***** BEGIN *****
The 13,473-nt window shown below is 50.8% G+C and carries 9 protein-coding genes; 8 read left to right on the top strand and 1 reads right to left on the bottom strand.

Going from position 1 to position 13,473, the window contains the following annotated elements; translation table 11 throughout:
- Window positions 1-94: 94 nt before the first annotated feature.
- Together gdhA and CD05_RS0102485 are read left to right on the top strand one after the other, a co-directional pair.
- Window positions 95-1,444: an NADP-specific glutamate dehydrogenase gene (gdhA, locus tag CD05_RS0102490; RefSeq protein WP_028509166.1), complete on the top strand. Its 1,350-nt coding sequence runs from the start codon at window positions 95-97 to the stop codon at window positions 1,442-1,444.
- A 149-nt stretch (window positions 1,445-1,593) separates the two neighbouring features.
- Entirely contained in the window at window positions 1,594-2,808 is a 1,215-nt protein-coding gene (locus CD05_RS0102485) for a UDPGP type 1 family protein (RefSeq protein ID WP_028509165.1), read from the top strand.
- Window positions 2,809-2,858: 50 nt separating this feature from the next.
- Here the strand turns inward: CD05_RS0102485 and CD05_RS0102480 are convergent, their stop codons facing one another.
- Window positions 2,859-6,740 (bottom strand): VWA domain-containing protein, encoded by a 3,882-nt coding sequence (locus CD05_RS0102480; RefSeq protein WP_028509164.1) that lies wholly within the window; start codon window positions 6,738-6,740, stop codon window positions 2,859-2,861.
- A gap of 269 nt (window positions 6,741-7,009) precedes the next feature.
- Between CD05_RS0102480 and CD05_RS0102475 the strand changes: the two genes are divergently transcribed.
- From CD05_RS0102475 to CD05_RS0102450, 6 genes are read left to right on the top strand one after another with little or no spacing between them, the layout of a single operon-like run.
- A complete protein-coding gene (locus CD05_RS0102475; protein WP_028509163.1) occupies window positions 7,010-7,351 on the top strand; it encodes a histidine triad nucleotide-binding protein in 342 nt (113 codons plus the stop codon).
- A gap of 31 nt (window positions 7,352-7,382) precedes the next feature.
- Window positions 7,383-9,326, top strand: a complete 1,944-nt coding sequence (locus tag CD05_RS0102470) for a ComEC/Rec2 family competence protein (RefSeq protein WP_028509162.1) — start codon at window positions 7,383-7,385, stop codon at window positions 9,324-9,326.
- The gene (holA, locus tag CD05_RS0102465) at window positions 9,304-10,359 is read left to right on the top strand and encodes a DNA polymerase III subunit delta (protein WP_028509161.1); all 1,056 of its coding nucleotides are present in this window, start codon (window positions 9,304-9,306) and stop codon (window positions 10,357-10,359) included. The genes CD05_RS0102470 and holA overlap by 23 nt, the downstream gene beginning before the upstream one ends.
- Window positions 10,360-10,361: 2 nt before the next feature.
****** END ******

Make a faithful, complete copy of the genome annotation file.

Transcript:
The 13,473-nt window shown below is 50.8% G+C and carries 9 protein-coding genes; 8 read left to right on the top strand and 1 reads right to left on the bottom strand.

Going from position 1 to position 13,473, the window contains the following annotated elements; translation table 11 throughout:
- Window positions 1-94: 94 nt before the first annotated feature.
- Together gdhA and CD05_RS0102485 are read left to right on the top strand one after the other, a co-directional pair.
- Window positions 95-1,444: an NADP-specific glutamate dehydrogenase gene (gdhA, locus tag CD05_RS0102490; RefSeq protein WP_028509166.1), complete on the top strand. Its 1,350-nt coding sequence runs from the start codon at window positions 95-97 to the stop codon at window positions 1,442-1,444.
- A 149-nt stretch (window positions 1,445-1,593) separates the two neighbouring features.
- Entirely contained in the window at window positions 1,594-2,808 is a 1,215-nt protein-coding gene (locus CD05_RS0102485) for a UDPGP type 1 family protein (RefSeq protein ID WP_028509165.1), read from the top strand.
- Window positions 2,809-2,858: 50 nt separating this feature from the next.
- Here the strand turns inward: CD05_RS0102485 and CD05_RS0102480 are convergent, their stop codons facing one another.
- Window positions 2,859-6,740 (bottom strand): VWA domain-containing protein, encoded by a 3,882-nt coding sequence (locus CD05_RS0102480; RefSeq protein WP_028509164.1) that lies wholly within the window; start codon window positions 6,738-6,740, stop codon window positions 2,859-2,861.
- A gap of 269 nt (window positions 6,741-7,009) precedes the next feature.
- Between CD05_RS0102480 and CD05_RS0102475 the strand changes: the two genes are divergently transcribed.
- From CD05_RS0102475 to CD05_RS0102450, 6 genes are read left to right on the top strand one after another with little or no spacing between them, the layout of a single operon-like run.
- A complete protein-coding gene (locus CD05_RS0102475; protein WP_028509163.1) occupies window positions 7,010-7,351 on the top strand; it encodes a histidine triad nucleotide-binding protein in 342 nt (113 codons plus the stop codon).
- A gap of 31 nt (window positions 7,352-7,382) precedes the next feature.
- Window positions 7,383-9,326, top strand: a complete 1,944-nt coding sequence (locus tag CD05_RS0102470) for a ComEC/Rec2 family competence protein (RefSeq protein WP_028509162.1) — start codon at window positions 7,383-7,385, stop codon at window positions 9,324-9,326.
- The gene (holA, locus tag CD05_RS0102465) at window positions 9,304-10,359 is read left to right on the top strand and encodes a DNA polymerase III subunit delta (protein WP_028509161.1); all 1,056 of its coding nucleotides are present in this window, start codon (window positions 9,304-9,306) and stop codon (window positions 10,357-10,359) included. The genes CD05_RS0102470 and holA overlap by 23 nt, the downstream gene beginning before the upstream one ends.
- Window positions 10,360-10,361: 2 nt before the next feature.